If he were truly impelled to give this young man an opportunity to obtain the aid of counsel, he would have forthwith left the B residence. Instead, he embarked upon a course of conduct calculated to use this young man's father as his dupe to induce a confession and to circumvent the boy's right to the aid of counsel.
When he stopped his interrogation of B he did not leave alone, but left with B's father to visit the pro shop. By undertaking to accompany Mr. B on his visit to the pro to discuss restitution and the withholding of prosecution, he was casting himself in the role of one leading the defendant and his father to believe that an adjustment would be made and that the aid of counsel was not necessary, which is wholly incompatible with the conduct mandated by Miranda when an accused refuses to be interrogated and demands aid of counsel.
The making of restitution is a commendable concept in the administration of criminal justice. However, it is to be made subject to and under judicial control and not as part of a bargain to avoid prosecution. (Penal Law, § 570.)
Here, there was held out to the father and son the false hope that no complaint would be made if any alleged stolen property was returned to the owner. The personal involvement of the detective, by assisting and encouraging in such pursuit by the father, could only have created in the minds of the father and the son an apparent facade of a lawful endeavor, particularly so since it was done in the very presence and with the knowledge and apparent approval and co-operation of an agent of the law.
The intended and actual effect of this conversation between the detective and Mr. B in the son's presence, and their visit to the pro shop, upon which the detective traded, was to hold out such inducement to the father as to, by virtue of his parental position, impel him to encourage and advise his son to surrender, all at one time, his privilege against self incrimination under the Fifth Amendment and his right to the aid of counsel under the Sixth Amendment. Miranda v. Arizona ( supra) as well as the following cases cast the parent in the role of the youth's protector: Gallegos v. Colorado ( 370 U.S. 49); Haley v. Ohio ( 332 U.S. 596) and Matter of Dennis ( 20 A.D.2d 86).
In this case, the detective, by his methods, converted the father into his ally and the son's adversary. He was thereby able to so control the mind of the father by such false hope and inducements as to persuade the latter, as the adviser and confidant of his son, to counsel him to relinquish his constitutional rights, against his interest.
Similarly, by relating the above-mentioned conversation between the detective and his father, together with their ensuing visit to the club pro, there was created in the mind of this young man the belief that any waiver by him would be meaningless (so far as his rights were concerned) since the necessity for him to assert any rights no longer existed because no criminal proceedings were to be brought against him.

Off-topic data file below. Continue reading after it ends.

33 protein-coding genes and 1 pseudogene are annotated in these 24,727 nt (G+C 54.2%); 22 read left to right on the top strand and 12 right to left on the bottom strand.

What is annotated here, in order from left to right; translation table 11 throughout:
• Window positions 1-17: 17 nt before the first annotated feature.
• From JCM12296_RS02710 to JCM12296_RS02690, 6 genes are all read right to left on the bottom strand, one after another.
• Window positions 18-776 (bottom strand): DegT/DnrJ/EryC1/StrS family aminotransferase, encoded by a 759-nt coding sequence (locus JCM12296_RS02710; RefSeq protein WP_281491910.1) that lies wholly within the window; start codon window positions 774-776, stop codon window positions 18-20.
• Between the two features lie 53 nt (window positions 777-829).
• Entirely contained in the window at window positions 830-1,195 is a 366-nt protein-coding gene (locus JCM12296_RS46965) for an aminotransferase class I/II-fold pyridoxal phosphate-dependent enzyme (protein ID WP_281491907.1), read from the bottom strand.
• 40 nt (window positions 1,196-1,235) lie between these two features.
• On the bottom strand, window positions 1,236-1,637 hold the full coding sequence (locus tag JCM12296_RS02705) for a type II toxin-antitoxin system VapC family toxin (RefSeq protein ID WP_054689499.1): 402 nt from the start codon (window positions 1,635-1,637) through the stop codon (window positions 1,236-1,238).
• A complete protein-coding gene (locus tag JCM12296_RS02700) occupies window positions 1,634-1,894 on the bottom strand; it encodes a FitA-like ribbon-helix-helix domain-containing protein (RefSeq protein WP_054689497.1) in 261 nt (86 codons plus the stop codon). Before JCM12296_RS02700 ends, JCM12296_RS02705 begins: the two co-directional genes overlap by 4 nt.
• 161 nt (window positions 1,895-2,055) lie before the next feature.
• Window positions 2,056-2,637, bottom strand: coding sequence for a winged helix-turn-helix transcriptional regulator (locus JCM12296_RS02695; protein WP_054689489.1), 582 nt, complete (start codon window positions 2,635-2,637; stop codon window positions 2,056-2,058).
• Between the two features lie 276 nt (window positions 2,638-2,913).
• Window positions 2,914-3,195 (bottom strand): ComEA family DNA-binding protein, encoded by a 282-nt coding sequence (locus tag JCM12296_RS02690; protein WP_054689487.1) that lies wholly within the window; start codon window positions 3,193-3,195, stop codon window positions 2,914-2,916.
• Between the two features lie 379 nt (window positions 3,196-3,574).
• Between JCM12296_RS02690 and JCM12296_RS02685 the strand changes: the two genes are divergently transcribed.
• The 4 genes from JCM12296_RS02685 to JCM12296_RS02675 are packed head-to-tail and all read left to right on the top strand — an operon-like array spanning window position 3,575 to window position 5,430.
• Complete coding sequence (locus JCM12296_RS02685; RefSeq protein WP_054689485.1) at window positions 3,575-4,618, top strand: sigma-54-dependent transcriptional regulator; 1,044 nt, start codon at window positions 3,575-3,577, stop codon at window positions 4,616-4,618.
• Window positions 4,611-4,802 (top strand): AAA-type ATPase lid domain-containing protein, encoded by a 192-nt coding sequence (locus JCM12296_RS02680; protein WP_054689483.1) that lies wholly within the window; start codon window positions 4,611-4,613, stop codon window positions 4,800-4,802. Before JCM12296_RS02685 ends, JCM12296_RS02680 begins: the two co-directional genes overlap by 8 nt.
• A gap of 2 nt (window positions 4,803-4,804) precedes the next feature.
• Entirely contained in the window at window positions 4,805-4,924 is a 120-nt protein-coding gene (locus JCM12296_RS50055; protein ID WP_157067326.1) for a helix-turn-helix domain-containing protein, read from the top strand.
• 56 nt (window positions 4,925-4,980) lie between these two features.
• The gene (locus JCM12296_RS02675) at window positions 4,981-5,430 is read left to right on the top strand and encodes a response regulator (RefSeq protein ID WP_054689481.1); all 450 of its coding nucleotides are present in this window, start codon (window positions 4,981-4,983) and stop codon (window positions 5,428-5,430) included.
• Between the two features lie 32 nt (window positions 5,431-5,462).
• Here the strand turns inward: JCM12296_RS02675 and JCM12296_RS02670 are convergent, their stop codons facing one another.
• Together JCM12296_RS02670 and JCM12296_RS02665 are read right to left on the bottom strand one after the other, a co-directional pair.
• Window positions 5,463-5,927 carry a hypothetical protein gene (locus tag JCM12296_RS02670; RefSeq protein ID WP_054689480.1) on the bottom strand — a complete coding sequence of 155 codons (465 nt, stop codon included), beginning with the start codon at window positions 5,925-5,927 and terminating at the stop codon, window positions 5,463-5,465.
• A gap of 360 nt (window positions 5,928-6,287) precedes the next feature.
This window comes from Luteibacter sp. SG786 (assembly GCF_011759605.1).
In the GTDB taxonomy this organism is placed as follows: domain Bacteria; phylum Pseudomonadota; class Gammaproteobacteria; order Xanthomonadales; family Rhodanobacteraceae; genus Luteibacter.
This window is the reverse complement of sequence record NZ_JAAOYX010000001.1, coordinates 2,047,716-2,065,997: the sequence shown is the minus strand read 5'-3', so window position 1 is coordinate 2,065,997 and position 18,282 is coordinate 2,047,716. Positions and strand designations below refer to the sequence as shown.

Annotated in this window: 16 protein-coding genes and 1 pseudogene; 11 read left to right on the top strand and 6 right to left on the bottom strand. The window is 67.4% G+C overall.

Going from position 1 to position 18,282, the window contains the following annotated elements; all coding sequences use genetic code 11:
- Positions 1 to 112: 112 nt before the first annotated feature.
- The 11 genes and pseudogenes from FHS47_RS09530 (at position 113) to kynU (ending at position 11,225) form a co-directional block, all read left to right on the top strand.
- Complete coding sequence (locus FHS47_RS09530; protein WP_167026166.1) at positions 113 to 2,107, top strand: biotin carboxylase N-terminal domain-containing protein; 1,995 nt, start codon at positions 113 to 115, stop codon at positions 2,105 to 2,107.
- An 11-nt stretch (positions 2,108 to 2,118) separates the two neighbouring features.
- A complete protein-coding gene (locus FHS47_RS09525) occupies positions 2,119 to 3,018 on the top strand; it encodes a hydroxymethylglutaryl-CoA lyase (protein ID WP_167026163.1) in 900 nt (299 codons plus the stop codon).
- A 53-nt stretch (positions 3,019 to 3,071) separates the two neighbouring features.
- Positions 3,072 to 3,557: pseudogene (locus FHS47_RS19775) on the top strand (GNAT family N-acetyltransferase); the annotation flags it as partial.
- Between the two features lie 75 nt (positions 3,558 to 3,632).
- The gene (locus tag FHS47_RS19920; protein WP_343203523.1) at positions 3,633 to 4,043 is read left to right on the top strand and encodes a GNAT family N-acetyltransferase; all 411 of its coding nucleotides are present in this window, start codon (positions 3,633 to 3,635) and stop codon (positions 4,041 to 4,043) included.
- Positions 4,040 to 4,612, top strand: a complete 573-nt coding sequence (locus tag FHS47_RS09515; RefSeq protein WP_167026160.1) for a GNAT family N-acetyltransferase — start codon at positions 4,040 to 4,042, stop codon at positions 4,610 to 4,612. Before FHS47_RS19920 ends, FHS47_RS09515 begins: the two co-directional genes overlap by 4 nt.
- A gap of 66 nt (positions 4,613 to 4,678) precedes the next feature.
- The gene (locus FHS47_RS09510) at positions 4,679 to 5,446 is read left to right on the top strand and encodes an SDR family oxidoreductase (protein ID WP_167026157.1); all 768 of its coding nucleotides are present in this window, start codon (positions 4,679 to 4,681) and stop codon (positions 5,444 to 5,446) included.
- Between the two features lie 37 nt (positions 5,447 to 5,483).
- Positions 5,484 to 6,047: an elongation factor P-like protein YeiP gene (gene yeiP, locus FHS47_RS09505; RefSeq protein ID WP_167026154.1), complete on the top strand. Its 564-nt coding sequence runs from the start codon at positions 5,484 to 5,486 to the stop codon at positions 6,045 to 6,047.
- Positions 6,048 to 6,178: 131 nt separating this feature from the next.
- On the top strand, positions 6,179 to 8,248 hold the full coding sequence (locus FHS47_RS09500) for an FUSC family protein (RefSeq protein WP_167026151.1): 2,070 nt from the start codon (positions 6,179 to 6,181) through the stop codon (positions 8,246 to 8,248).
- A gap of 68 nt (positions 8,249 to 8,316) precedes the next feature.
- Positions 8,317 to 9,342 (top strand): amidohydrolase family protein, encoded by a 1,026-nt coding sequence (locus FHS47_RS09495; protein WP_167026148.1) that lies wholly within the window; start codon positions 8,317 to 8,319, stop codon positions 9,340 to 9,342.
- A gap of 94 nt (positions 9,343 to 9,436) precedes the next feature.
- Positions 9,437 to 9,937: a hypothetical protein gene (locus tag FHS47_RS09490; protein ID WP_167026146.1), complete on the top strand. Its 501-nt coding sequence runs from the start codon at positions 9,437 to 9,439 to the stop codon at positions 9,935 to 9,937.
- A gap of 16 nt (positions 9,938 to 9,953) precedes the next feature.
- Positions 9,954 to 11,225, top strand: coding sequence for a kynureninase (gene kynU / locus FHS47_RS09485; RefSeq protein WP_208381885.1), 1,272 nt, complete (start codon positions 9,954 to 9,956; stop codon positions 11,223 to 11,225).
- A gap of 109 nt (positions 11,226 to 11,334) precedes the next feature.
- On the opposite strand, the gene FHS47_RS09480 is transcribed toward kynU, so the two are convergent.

As stated in Fay v. Noia ( 372 U.S. 391, 439): "The classic definition of waiver enunciated in Johnson v. Zerbst, 304 U.S. 458, 464 — `an intentional relinquishment or abandonment of a known right or privilege' furnishes the controlling standard."
The contrived atmosphere of calm created by the conversation and activities of the detective and B's father created in this young man's mind an attitude of casual indifference toward the vital legal choices to be made.
While so induced into such false sense of complacency this defendant could not, and did not, make a voluntary and intelligent waiver of his constitutional rights to the aid of counsel, and against self incrimination. The methods which were employed to effect this end were repugnant to our established concept of due process.
The abhorrence of society to the use of such involuntary confession is not based alone on its inherent untrustworthiness but primarily on the methods used to extract it, which offend an underlying principle in the enforcement of our criminal law and which also violate our procedural standards of due process. ( Rogers v. Richmond, 365 U.S. 534, 540-541; Spano v. New York, 360 U.S. 315, 320-321; Blackburn v. Alabama, 361 U.S. 199; Watts v. Indiana, 338 U.S. 49, 54.)
The court can, indeed, conceive of very little difference between "The misleading answer given by the Chief of Detectives that there was nothing wrong and no need for a lawyer threw defense counsel off guard" of People v. Ressler ( 17 N.Y.2d 174, 178) and the false inducements encouraged by the detective in this case which likewise threw this defendant and his father off guard. Certainly, if a trained defense counsel can be so disarmed, an inexperienced young man can be expected to fare no better against such methods.
This doctrine has been established and followed in this State by People v. Leyra ( 302 N.Y. 353, 364) where Judge FROESSEL, speaking for the Court of Appeals, said: "We have held that an involuntary confession is by its very nature evidence of nothing ( People v. Valletutti, [ 297 N.Y. 226], 231). Moreover, our Federal Constitution (14th Amendt.) is a bar to the conviction of any individual in our courts of justice by means of a coerced confession ( Ashcraft v. Tennessee, [ 322 U.S. 143]). We have a like provision in section 6 of article I of our State Constitution. A denial of due process has been defined as the failure to `observe that fundamental fairness essential to the very concept of justice. * * * Such unfairness exists when a coerced confession is used as a means of obtaining a verdict of guilt.' ( Lisenba v. California, 314 U.S. 219, 236-237.) Not only is the use of a coerced confession in obtaining a conviction a violation of due process, but, if such confession is admitted in evidence, that is sufficient to void the conviction regardless of other evidence which might nevertheless demonstrate guilt ( Malinski v. New York, 324 U.S. 401, see, Note, 93 L.Ed. 115; Watts v. Indiana, 338 U.S. 49; Turner v. Pennsylvania, 338 U.S. 62; Harris v. South Carolina, 338 U.S. 68; Haley v. Ohio, 332 U.S. 596; Ashcraft v. Tennessee, supra; Chambers v. Florida, 309 U.S. 227)."